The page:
Air, childhood experts worried that 7-year-old was at controls Some psychologists reluctant to question parents' motives

April 12, 1996|By Jon Morgan | Jon Morgan,SUN STAFF

Flying an airplane may be so easy that a kid can do it. But it's not child's play, according to experts in child development and aviation.

Yesterday's death of 7-year-old Jessica Dubroff, who crashed while trying to fly her way to a record, raised troubling questions about the capabilities of children and the judgment of adults who condone such competition.

"I'm appalled that a 7-year-old should be allowed to fly, even with an instructor alongside. We don't let a 7-year-old drive a car with their parents," said Susan Baker, a professor at the Johns Hopkins University's Center for Injury Research and Policy.

"Things can happen very suddenly," said Ms. Baker, who is also a licensed pilot.

Several psychologists yesterday were reluctant to second-guess Jessica's parents, especially if the girl really wanted to attempt the cross-country flight.

"I think the real question when people are involving their children in riskier activities is 'What is the reason?' " said Dr. Gregory Smith, a psychology professor from Dickinson College in Carlisle, Pa., who specializes in child development.

While it is healthy for parents and children to pursue hobbies together, he said, it becomes unhealthy if it leads to pushing a child to succeed regardless of the child's interests.

There is no minimum age requirement to fly a plane as long as a licensed pilot is in the cockpit with his or her own controls, and virtually all small planes have dual controls. Solo flights cannot be flown by anyone under the age of 16, and pilots who do fly solo must pass a medical test and have the written permission of an instructor.

"The FAA's position is that she was a passenger on that plane. The flight instructor was physically in control of the plane and legally responsible," said a Federal Aviation Administration spokesman, Mitch Barker.

He said the agency is reviewing its policy, which is less stringent than the rules for learning to drive a car. Every state requires a driver to have at least a learner's permit, the minimum age for which ranges from 14 to 18, according to the American Automobile Association.

There is a long-standing tradition of pilots letting non-pilots take over the controls for short periods, and that does not necessarily impinge on safety, said Kevin Murphy, vice president of aviation services for the Aircraft Owners and Pilot Association.

He said he's done it himself, although not during take-off or landings -- something that Jessica was reportedly permitted to do.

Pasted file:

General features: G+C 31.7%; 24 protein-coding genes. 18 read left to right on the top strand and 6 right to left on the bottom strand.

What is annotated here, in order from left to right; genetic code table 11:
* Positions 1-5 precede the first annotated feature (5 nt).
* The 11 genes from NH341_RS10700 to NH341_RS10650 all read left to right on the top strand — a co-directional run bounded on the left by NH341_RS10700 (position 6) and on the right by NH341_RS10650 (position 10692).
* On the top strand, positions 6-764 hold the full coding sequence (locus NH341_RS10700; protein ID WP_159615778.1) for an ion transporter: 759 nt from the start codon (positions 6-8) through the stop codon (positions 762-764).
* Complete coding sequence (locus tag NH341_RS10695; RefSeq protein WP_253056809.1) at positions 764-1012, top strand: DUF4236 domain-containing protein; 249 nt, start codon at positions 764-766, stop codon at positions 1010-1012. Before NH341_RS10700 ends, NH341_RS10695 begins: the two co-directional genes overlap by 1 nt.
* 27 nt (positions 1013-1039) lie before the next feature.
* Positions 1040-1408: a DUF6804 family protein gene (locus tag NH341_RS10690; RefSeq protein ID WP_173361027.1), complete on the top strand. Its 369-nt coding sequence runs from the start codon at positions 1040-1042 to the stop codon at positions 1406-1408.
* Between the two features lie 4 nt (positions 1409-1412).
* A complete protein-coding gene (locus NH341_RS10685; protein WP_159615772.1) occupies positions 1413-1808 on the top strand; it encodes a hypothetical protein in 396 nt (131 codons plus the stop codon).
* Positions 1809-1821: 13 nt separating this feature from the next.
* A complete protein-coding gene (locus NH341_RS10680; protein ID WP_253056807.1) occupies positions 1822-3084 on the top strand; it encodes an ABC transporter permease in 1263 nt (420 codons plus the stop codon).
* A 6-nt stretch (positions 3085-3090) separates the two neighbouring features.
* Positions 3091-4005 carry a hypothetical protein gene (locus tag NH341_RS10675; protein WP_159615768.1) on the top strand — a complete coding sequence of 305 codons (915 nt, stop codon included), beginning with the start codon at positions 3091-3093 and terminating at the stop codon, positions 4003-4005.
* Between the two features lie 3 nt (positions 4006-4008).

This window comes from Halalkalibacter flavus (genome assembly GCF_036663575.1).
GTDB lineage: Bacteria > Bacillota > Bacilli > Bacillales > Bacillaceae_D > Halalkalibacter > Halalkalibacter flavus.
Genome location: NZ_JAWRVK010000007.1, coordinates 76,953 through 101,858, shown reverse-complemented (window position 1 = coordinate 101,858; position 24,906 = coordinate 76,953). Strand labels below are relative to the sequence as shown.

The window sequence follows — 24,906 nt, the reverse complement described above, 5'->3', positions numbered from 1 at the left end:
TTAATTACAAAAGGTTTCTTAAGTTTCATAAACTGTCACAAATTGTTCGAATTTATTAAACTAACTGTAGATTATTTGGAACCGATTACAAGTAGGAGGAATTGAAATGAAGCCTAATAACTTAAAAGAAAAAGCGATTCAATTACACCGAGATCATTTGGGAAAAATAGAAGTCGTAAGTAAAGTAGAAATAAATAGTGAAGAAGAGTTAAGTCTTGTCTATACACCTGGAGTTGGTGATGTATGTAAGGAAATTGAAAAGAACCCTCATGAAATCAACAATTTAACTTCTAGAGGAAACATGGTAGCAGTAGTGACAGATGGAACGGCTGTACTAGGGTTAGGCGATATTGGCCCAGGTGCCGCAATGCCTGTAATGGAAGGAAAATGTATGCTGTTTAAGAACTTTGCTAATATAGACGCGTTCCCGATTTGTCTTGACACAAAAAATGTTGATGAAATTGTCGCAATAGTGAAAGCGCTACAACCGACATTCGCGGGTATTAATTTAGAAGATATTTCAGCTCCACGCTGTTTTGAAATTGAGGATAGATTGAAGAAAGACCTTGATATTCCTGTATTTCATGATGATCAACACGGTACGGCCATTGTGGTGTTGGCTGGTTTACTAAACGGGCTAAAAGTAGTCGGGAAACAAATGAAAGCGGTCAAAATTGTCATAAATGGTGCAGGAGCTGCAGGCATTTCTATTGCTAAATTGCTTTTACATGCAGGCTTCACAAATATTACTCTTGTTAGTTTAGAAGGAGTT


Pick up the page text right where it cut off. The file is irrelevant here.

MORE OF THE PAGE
"We are saddened by the fact that the accident took place, but the responsible one was the flight instructor," Mr. Murphy said. "I think the association believes that although we really want young people to be involved in aviation we are concerned that the American sense of competition and setting records could lead to publicity stunts," he said.

Richard Gibson, director of the Human Factors program at the Embry-Riddle Aeronautical University in Daytona Beach, Fla., said: "In a practical sense, the aircraft is designed for people with in a certain size and strength range, and I would suspect that she would be pushing that."

Jessica, who stood only 4 feet 2 inches tall, required special aluminum extenders to reach the pedals of the plane.

But flying a small plane under normal circumstances is not mentally or physically beyond the abilities of most children, Mr. Gibson said. The problem is when the unexpected comes up, he said.

"Once you are at altitude, flying is not all that difficult. It's not a high-demand sort of task. Mostly you are just sitting there," he said.

But Ms. Baker, the Hopkins researcher, has performed studies for the FAA on crashes of planes with students and instructors aboard and does not believe the dual control system is fail-safe.

For one thing, instructors are always making judgments about when they need to take over control and even a short hesitation can have disastrous results, she said. And the margin for error can be small, especially when taking off or trying to coordinate complicated controls with both hands and feet during a turn.

"On a plane you are listening to the radio and are controlling the plane in the three dimensions in which a plane is operating. And you can't pull over on the shoulder," Ms. Baker said.

Michael J. Mayer, a psychologist and counselor in private practice in Columbia, Mo., said people shouldn't assume that Jessica was pushed too far by her parents.

"I would hate to second-guess what the motives of these parents are. If it is self-serving, then you need to take a second look. But it's a phenomenon that we do like to be No. 1 and there's more drive to do the unusual than in the past," Dr. Mayer said.

"I do think there has to be a limit to that, a limit to the risks. Was she at that limit? I don't know," he said.

Pub Date: 4/12/96

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